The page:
Beyond the antisyzygy : Bakhtin and some modern Scottish writers
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This dissertation shows how beneficial the ideas of the Russian literary theorist Mikhail Bakhtin are when used to investigate both classical and more recent Scottish writing. An exploration of how a desire for a Scottish literary identity early in this century became inextricably bound up with a sense of historical necessity and psychological division, known as the Caledonian Antisyzygy, forms the basis for the first section of this work. The limitations of this mode of thinking and its failure as a 'theory' are then exposed and compared with the greater benefits of Bakhtinian thought. Succeeding chapters lead the reader from the vision of an historically centered and 'fixed' perception of Scottish literature that dominated the early decades of this century, to one which offers the possibility of endless interpretation. Close analysis of works by Robert Burns, James Hogg, Robert Louis Stevenson, and Hugh MacDiarmid investigate how useful Bakhtin's theories are for reinterpreting classic Scottish texts. The remaining chapters analyze works by a selection of contemporary Scottish poets and novelists (Alasdair Gray, James Kelman, Tom Leonard, Edwin Morgan, Liz Lochhead, and Muriel Spark) in an effort to display both the continuity of a literary tradition and the applicability of Bakhtin's ideas of dialogic interaction and carnival response to recent fiction and poetry that is concerned with the preservation of unique yet pluralistic community identities. It will be shown how Bakhtin's work lends itself to the project of freeing cultural identity from the bonds of a linguistic, historical, and geographical determination that is based on sterile oppositional constructs.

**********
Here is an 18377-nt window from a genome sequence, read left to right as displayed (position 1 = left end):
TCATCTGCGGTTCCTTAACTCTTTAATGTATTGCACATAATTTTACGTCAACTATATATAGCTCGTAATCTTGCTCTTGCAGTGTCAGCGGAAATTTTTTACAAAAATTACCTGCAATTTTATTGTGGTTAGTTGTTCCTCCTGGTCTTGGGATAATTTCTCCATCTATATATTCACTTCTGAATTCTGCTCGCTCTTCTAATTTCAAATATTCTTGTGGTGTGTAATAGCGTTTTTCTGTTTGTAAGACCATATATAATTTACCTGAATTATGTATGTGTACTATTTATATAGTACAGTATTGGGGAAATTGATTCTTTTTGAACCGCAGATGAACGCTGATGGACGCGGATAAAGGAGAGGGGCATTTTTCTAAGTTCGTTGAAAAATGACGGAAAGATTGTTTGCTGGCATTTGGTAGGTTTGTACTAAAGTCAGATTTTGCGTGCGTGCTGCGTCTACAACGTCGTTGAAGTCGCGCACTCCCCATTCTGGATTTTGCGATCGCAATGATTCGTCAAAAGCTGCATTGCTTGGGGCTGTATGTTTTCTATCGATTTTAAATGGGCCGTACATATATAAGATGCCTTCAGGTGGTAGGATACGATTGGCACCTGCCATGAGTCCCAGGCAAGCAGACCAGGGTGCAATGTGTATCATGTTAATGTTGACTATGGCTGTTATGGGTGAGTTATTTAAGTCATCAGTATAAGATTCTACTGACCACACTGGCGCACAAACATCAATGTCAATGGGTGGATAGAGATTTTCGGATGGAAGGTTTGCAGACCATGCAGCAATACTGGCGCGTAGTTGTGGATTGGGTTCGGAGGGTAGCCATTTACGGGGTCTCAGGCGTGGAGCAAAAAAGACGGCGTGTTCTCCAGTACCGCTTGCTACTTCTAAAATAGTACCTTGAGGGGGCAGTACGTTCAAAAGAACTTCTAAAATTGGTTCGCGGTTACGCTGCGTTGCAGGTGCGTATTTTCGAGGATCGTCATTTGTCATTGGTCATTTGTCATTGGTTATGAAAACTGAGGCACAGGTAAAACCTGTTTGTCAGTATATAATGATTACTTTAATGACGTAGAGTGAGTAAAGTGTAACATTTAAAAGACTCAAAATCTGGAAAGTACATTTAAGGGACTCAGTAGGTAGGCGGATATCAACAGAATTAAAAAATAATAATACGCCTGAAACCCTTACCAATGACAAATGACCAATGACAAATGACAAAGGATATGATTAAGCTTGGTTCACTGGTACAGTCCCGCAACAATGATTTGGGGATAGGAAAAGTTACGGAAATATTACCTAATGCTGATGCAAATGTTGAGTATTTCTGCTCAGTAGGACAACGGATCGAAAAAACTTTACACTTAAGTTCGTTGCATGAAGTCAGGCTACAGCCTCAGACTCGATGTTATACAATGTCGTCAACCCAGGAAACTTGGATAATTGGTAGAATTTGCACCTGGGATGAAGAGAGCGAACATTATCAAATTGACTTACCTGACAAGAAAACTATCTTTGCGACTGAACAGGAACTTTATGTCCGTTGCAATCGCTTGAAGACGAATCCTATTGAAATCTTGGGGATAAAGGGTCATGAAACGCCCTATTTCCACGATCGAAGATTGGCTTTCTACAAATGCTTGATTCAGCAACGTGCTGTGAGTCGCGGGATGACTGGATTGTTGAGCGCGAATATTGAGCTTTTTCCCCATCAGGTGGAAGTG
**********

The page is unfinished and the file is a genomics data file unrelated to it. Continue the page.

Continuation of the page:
Thesis, PhD Doctor of Philosophy
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